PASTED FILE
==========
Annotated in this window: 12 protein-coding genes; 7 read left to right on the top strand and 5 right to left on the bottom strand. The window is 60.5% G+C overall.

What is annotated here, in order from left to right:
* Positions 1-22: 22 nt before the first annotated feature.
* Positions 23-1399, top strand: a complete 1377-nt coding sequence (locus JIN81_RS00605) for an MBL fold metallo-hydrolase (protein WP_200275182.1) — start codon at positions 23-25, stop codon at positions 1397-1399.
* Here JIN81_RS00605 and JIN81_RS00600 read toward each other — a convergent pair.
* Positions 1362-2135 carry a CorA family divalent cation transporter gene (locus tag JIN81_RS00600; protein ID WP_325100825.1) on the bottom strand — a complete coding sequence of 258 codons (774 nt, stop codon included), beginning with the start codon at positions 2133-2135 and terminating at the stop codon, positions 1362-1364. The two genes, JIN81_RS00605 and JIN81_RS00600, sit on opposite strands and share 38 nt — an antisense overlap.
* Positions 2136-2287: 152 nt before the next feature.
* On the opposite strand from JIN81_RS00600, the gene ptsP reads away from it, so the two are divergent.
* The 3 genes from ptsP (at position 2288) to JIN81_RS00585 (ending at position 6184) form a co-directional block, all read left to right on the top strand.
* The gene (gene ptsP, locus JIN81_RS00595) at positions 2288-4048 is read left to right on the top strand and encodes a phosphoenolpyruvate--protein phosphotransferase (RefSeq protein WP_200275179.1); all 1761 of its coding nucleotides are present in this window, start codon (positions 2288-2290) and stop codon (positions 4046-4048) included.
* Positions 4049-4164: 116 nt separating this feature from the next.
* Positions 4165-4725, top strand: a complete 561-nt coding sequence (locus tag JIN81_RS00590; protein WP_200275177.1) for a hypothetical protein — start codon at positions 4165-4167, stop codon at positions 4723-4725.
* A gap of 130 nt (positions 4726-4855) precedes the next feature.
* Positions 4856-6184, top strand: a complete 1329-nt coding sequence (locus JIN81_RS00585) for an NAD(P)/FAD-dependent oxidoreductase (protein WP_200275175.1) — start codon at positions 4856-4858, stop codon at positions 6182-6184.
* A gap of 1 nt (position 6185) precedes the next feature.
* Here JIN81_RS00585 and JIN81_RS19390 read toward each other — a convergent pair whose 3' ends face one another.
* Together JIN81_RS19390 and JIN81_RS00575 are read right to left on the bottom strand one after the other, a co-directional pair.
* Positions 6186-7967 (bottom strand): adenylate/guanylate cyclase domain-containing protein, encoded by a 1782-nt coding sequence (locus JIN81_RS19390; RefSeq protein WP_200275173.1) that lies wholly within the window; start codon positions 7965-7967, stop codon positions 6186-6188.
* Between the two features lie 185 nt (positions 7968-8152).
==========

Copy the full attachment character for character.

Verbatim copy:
Annotated in this window: 12 protein-coding genes; 7 read left to right on the top strand and 5 right to left on the bottom strand. The window is 60.5% G+C overall.

What is annotated here, in order from left to right:
* Positions 1-22: 22 nt before the first annotated feature.
* Positions 23-1399, top strand: a complete 1377-nt coding sequence (locus JIN81_RS00605) for an MBL fold metallo-hydrolase (protein WP_200275182.1) — start codon at positions 23-25, stop codon at positions 1397-1399.
* Here JIN81_RS00605 and JIN81_RS00600 read toward each other — a convergent pair.
* Positions 1362-2135 carry a CorA family divalent cation transporter gene (locus tag JIN81_RS00600; protein ID WP_325100825.1) on the bottom strand — a complete coding sequence of 258 codons (774 nt, stop codon included), beginning with the start codon at positions 2133-2135 and terminating at the stop codon, positions 1362-1364. The two genes, JIN81_RS00605 and JIN81_RS00600, sit on opposite strands and share 38 nt — an antisense overlap.
* Positions 2136-2287: 152 nt before the next feature.
* On the opposite strand from JIN81_RS00600, the gene ptsP reads away from it, so the two are divergent.
* The 3 genes from ptsP (at position 2288) to JIN81_RS00585 (ending at position 6184) form a co-directional block, all read left to right on the top strand.
* The gene (gene ptsP, locus JIN81_RS00595) at positions 2288-4048 is read left to right on the top strand and encodes a phosphoenolpyruvate--protein phosphotransferase (RefSeq protein WP_200275179.1); all 1761 of its coding nucleotides are present in this window, start codon (positions 2288-2290) and stop codon (positions 4046-4048) included.
* Positions 4049-4164: 116 nt separating this feature from the next.
* Positions 4165-4725, top strand: a complete 561-nt coding sequence (locus tag JIN81_RS00590; protein WP_200275177.1) for a hypothetical protein — start codon at positions 4165-4167, stop codon at positions 4723-4725.
* A gap of 130 nt (positions 4726-4855) precedes the next feature.
* Positions 4856-6184, top strand: a complete 1329-nt coding sequence (locus JIN81_RS00585) for an NAD(P)/FAD-dependent oxidoreductase (protein WP_200275175.1) — start codon at positions 4856-4858, stop codon at positions 6182-6184.
* A gap of 1 nt (position 6185) precedes the next feature.
* Here JIN81_RS00585 and JIN81_RS19390 read toward each other — a convergent pair whose 3' ends face one another.
* Together JIN81_RS19390 and JIN81_RS00575 are read right to left on the bottom strand one after the other, a co-directional pair.
* Positions 6186-7967 (bottom strand): adenylate/guanylate cyclase domain-containing protein, encoded by a 1782-nt coding sequence (locus JIN81_RS19390; RefSeq protein WP_200275173.1) that lies wholly within the window; start codon positions 7965-7967, stop codon positions 6186-6188.
* Between the two features lie 185 nt (positions 7968-8152).